Worker sentenced to 150 hours’ community service for witholding previous convictions

A former GP practice manager has been sentenced to 150 hours’ community service after failing to disclose her previous convictions to a new employer.

In February 2008, Brenda Ward was sentenced to 20 months in prison for stealing £38,000 from the Wem and Prees GP surgery in Shropshire through false travel expenses, salary payments and overtime payments. But when she applied for a new job at the First Care Practice in Balsall Heath, Birmingham, she failed to declare this conviction.

In October 2009, First Care suspended Ward after the company learned of her criminal record, and she was dismissed a week later for gross misconduct.

Ward pleaded guilty to charges under sections two and three of the Fraud Act, covering false representation and failing to disclose information.

The judge at Birmingham Crown Court described her as “fundamentally dishonest”.

Ward also had two previous convictions for a £110,000 fraud in 1992 while she worked for the National Farmers Union, and in June 2009 she received a 36-week suspended prison sentence for not declaring her criminal conviction when she applied for another practice manager position at Ashfield Surgery in Sutton Coldfield.

John Read, an employment law editor at XpertHR, said: “This case will serve as a warning that job applicants with unspent criminal convictions face severe consequences if they don’t disclose them when asked by their prospective employer.

“Employers also need to make sure that they always ask whether the employee has unspent convictions, and for some roles – for example, in the health and care sectors – employers are also allowed to ask about spent convictions.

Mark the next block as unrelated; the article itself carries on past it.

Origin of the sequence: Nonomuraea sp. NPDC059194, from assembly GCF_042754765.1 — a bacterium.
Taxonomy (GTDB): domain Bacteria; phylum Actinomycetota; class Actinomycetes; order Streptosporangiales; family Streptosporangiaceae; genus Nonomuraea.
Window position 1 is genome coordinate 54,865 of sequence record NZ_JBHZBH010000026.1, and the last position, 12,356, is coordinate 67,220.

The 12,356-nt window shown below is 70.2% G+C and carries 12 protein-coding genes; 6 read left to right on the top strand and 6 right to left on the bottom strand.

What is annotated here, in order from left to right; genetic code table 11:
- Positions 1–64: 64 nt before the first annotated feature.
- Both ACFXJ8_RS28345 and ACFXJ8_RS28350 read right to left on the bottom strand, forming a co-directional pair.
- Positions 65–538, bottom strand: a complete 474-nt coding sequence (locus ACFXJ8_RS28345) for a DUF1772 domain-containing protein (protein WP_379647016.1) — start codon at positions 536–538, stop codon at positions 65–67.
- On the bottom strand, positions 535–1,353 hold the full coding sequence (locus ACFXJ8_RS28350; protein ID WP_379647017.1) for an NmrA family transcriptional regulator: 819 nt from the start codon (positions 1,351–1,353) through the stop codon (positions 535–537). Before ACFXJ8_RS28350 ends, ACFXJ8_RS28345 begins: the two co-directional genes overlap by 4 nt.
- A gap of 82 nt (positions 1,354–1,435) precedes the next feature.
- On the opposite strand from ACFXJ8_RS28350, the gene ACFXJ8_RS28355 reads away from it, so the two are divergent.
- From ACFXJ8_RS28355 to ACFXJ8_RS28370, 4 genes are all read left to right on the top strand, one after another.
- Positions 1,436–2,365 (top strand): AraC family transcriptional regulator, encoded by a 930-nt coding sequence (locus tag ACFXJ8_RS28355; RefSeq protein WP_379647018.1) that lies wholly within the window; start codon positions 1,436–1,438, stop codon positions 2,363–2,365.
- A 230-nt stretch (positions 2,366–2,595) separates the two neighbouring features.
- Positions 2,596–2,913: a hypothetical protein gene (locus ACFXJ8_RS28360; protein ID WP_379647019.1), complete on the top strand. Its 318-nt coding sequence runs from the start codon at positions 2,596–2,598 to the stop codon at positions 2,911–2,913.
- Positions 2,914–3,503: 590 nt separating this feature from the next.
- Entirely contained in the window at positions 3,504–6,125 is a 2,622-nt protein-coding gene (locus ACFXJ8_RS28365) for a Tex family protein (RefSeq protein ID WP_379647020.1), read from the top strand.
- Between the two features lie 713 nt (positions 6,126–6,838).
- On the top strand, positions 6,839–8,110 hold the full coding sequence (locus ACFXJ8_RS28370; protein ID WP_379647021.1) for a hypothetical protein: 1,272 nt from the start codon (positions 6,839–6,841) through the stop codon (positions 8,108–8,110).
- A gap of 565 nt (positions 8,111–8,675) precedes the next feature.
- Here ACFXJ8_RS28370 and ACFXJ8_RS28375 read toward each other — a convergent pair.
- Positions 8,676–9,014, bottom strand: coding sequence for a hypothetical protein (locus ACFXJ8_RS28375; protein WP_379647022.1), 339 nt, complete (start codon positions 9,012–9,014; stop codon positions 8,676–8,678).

“Although this case involved the NHS, the issues that arise equally pertain to private sector employers,” he added.

Guy Lamb, an employment partner at law firm DLA Piper, added if an employer asked a job candidate to reveal any unspent convictions, but the information was knowingly withheld and was relevant to the job, then the employer would most likely be entitled to dismiss that individual.

Malcolm Taylor, the West Midlands operational fraud manager at the NHS Counter Fraud Service which uncovered Ward’s actions, told Personnel Today the withholding of information during interviews and applications was “a significant problem”, especially during the current climate when the jobs market was more competitive.

“In this particular moment in time, with the economic situation as it is, people will take their chances on telling the truth at interviews and not disclosing certain information, and likewise with false qualifications,” he said.

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